Sunday, July 15, 2007

Blinders on, people!

This isn't gloating. It's tragic and sad. And it's merely pointing out, to quote Al Gore, an inconvenient truth. God does not exist. Full stop.

A woman attends a Christian music festival in Wisconsin, and is killed on an amusement ride when a bungee cable snaps, causing her to fall nearly 50 feet.

A perfect opportunity for God miraculously to save a devout worshiper from an unnecessary death due to accident, incidentally doing the entire world of Christianity a huge favor by prompting public recantings from millions of atheists around the globe. Instead, God does nothing, because he is imaginary.

Undaunted, the festival went on, after a brief prayer service.


  1. Prayer makes reality go away. I feel bad for her family, though.

  2. There's also that recent case of the Bible seller who was struck by lightening while selling Bibles! It's a safe bet if he was selling Hitchens or Dawkins the Christians would be the first to claim it as an 'Act of God'!

  3. And, at the atheist forum, an article was posted there just this morning about a Xian bookseller who was struck by lightening.

    I'm just sayin'...?

  4. I'm just curious. What does an Atheist hope for and where do you get it from?

  5. Atheists hope for the same things most people do: a happy, healthy and successful life, good friends and family. Life doesn't owe you anything. You only get out of it what you put in. You get the things you hope for in life by working hard to earn them, and by being a person of integrity to deserve them. There's no one up in the sky eager to favor you with lavish gifts just because you're willing to kowtow and pray hard enough. Your success and contentment is your own responsibility, as is your failure.

  6. >Atheists hope for the same things most people do...

    I know you're using "hope" in the sense of 'what I would like'.

    But I want to share an interesting concept I heard once:

    Someone asked the question: "Do you hope X?"

    The response was "I don't hope."

    I think it all depends on what one means by "hope." I hadn't ever thought of hope in this way before, but I did admire the sentiment: I put in the effort to go after the things I want. I don't "hope" for them.

    Not everyone uses "hope" in this fashion, I understand. But if the idea is "wish"--the "hope" is fairly useless except for, perhaps, providing fodder for blowing time in daydreams.

    If "hope" is used more pragmatically, more along the lines of "What are your goals--the things you are working to make happen for yourself?" Then it actually becomes something useful.

    I remember hearing a girl talking about something she wanted once. She called it her "goal"; however, to obtain Goal X, it required that she first achieve Goal Y. She was not at all interested in doing anything whatsoever to obtain Goal Y, but still felt somehow entitled to Goal X. (Like wanting to be a brain surgeon, but refusing to go to medical school.) You simply can't have one without the other.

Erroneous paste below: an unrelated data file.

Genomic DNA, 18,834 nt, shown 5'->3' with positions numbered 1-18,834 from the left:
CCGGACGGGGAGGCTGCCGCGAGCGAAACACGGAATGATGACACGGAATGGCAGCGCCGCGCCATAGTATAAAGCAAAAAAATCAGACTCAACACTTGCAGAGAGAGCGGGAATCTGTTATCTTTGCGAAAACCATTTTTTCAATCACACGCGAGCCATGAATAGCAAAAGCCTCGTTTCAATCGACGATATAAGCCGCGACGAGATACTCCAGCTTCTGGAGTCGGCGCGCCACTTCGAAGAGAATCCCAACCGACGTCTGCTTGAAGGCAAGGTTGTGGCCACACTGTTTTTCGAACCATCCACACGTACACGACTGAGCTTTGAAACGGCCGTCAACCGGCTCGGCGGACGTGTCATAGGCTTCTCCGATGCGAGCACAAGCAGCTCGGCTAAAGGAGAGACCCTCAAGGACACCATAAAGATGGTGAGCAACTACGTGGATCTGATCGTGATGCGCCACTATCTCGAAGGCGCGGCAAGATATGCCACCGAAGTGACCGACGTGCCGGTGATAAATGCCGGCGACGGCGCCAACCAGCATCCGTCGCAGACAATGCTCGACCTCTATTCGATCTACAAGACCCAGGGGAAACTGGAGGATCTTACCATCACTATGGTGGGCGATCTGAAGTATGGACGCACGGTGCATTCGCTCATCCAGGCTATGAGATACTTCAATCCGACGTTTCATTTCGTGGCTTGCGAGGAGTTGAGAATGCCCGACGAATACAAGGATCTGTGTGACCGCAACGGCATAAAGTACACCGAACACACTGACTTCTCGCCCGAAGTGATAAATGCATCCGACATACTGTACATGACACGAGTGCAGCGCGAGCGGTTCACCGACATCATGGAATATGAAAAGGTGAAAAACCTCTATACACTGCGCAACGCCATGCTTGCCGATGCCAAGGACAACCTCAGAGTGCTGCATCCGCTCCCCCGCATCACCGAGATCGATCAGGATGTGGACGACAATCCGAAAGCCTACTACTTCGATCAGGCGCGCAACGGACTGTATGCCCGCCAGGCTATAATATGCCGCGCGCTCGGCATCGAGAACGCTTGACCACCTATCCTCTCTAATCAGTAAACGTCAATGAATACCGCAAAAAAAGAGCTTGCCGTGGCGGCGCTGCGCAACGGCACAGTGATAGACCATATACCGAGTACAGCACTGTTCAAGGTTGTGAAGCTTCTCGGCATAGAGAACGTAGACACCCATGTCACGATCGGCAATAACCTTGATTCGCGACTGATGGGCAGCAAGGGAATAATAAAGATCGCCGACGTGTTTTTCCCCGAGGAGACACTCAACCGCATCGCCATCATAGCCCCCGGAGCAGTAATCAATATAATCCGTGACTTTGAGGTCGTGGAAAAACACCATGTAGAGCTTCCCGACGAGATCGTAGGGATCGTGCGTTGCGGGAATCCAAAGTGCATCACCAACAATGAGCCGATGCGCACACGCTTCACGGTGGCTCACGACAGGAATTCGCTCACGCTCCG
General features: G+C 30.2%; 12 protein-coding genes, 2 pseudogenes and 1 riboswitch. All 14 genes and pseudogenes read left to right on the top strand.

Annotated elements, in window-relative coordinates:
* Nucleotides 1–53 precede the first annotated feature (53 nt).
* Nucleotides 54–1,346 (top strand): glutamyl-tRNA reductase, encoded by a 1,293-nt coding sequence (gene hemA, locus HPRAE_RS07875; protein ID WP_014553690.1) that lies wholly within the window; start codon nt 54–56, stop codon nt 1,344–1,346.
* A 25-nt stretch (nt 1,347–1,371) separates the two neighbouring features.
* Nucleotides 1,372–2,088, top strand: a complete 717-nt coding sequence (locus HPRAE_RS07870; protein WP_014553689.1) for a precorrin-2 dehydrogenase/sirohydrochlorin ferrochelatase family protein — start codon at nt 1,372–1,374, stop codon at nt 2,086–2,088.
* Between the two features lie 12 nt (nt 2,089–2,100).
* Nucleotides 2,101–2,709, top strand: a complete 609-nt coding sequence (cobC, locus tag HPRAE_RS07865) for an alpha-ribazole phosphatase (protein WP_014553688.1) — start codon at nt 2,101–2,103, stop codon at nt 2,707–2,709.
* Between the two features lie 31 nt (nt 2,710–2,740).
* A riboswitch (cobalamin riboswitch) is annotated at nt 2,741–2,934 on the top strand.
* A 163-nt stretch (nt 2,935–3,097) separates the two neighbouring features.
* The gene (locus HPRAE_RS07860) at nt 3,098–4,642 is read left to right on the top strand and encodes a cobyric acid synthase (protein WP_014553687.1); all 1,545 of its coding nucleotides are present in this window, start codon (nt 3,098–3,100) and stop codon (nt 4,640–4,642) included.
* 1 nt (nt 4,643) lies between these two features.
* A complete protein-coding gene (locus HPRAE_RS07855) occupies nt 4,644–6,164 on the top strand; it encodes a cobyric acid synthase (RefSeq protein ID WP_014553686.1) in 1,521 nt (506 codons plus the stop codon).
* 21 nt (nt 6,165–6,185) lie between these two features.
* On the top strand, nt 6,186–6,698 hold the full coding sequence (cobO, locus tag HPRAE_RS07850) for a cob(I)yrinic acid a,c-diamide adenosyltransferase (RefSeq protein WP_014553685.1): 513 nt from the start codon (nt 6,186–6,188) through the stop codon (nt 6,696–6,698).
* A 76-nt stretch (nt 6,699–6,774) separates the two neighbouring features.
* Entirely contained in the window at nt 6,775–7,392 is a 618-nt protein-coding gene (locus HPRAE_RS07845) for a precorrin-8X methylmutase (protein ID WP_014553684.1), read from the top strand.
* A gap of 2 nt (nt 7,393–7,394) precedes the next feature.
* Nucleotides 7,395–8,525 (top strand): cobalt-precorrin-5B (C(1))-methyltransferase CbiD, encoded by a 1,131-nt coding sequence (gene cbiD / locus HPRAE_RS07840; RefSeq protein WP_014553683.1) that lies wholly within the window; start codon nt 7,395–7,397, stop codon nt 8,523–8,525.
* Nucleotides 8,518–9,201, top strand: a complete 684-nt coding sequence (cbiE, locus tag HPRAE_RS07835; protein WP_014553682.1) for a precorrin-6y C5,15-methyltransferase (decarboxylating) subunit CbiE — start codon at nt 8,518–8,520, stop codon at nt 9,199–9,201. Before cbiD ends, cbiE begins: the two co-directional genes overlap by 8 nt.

Finally someone said to her: Your "Goal X" is not really a goal. It's just a wish. You wish "Goal X"; but to call it a true "goal"--you have to have a plan with steps to get there.

    I prefer goals to wishes.

    If hope is goals--I absolutely have hope. If hope is wishes, it serves little purpose other than as mental entertainment (and depending on how much time one spends on it, it could even be a detriment).

  7. "A perfect opportunity for God miraculously to save a devout worshiper"

    What if he just did and took her to heaven where she will not have to suffer any more.

    Isn't the goal Heaven. When a Christian dies it is a celebrated thing. When an atheist dies we all cringe.

    It's not too late! Until it is.

  8. Speaking of "blinders on," we got a live one right here!

    What if he just did and took her to heaven where she will not have to suffer any more.

    Why just her? Why not everyone else? And who says she was suffering? By all accounts she had gone to the fair to have a great time.

    Isn't the goal Heaven. When a Christian dies it is a celebrated thing.

    Among whom? Other Christians? You're telling me, at Christian funerals, nobody is weeping, and everyone is dancing around the room, cheering and clapping their hands in glee? Hmm. Doesn't sound like any Christian funerals I've been to. I've never heard a Christian "celebrate" the death of a loved one before.

    Since you bring up the goal being Heaven, and Christians celebrating the idea of dying...why don't we see millions of Christian suicides every day? Oh, is suicide a little loophole that won't let you in? Oops. Tricky one, there. So why aren't Christians finding other ways to die as quickly as possible? There must be lots of them. Why, when Christians get sick, do they go to doctors? Why not just allow their diseases to get worse and worse until they finally die?

    Could it be that you're just spouting a bunch of BS? Survey says...


PLEASE NOTE: The Atheist Experience has moved to a new location, and this blog is now closed to comments. To participate in future discussions, please visit

This blog encourages believers who disagree with us to comment. However, anonymous comments are disallowed to weed out cowardly flamers who hide behind anonymity. Commenters will only be banned when they've demonstrated they're nothing more than trolls whose behavior is intentionally offensive to the blog's readership.

Note: Only a member of this blog may post a comment.